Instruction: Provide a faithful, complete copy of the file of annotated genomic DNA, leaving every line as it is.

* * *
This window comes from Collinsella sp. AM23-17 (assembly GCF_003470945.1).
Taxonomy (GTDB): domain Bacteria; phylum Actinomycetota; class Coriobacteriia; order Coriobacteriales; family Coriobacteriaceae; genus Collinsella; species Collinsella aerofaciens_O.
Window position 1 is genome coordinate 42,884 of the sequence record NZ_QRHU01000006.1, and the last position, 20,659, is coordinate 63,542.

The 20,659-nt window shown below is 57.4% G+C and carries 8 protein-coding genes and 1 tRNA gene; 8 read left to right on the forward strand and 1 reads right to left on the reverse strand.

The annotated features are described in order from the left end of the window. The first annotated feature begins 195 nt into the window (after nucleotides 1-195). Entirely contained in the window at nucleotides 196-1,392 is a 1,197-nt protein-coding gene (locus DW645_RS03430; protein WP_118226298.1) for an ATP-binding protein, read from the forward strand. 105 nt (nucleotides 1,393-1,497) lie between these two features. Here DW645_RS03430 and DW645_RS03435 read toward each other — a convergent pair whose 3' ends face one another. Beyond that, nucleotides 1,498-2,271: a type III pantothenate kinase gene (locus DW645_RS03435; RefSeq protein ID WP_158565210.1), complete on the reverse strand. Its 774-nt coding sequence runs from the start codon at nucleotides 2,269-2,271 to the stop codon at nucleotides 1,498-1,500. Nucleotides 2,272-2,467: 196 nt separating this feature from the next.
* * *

This window comes from Collinsella sp. AM23-17 (assembly GCF_003470945.1).
Taxonomy (GTDB): domain Bacteria; phylum Actinomycetota; class Coriobacteriia; order Coriobacteriales; family Coriobacteriaceae; genus Collinsella; species Collinsella aerofaciens_O.
Window position 1 is genome coordinate 42,884 of the sequence record NZ_QRHU01000006.1, and the last position, 20,659, is coordinate 63,542.

The 20,659-nt window shown below is 57.4% G+C and carries 8 protein-coding genes and 1 tRNA gene; 8 read left to right on the forward strand and 1 reads right to left on the reverse strand.

The annotated features are described in order from the left end of the window. The first annotated feature begins 195 nt into the window (after nucleotides 1-195). Entirely contained in the window at nucleotides 196-1,392 is a 1,197-nt protein-coding gene (locus DW645_RS03430; protein WP_118226298.1) for an ATP-binding protein, read from the forward strand. 105 nt (nucleotides 1,393-1,497) lie between these two features. Here DW645_RS03430 and DW645_RS03435 read toward each other — a convergent pair whose 3' ends face one another. Beyond that, nucleotides 1,498-2,271: a type III pantothenate kinase gene (locus DW645_RS03435; RefSeq protein ID WP_158565210.1), complete on the reverse strand. Its 774-nt coding sequence runs from the start codon at nucleotides 2,269-2,271 to the stop codon at nucleotides 1,498-1,500. Nucleotides 2,272-2,467: 196 nt separating this feature from the next.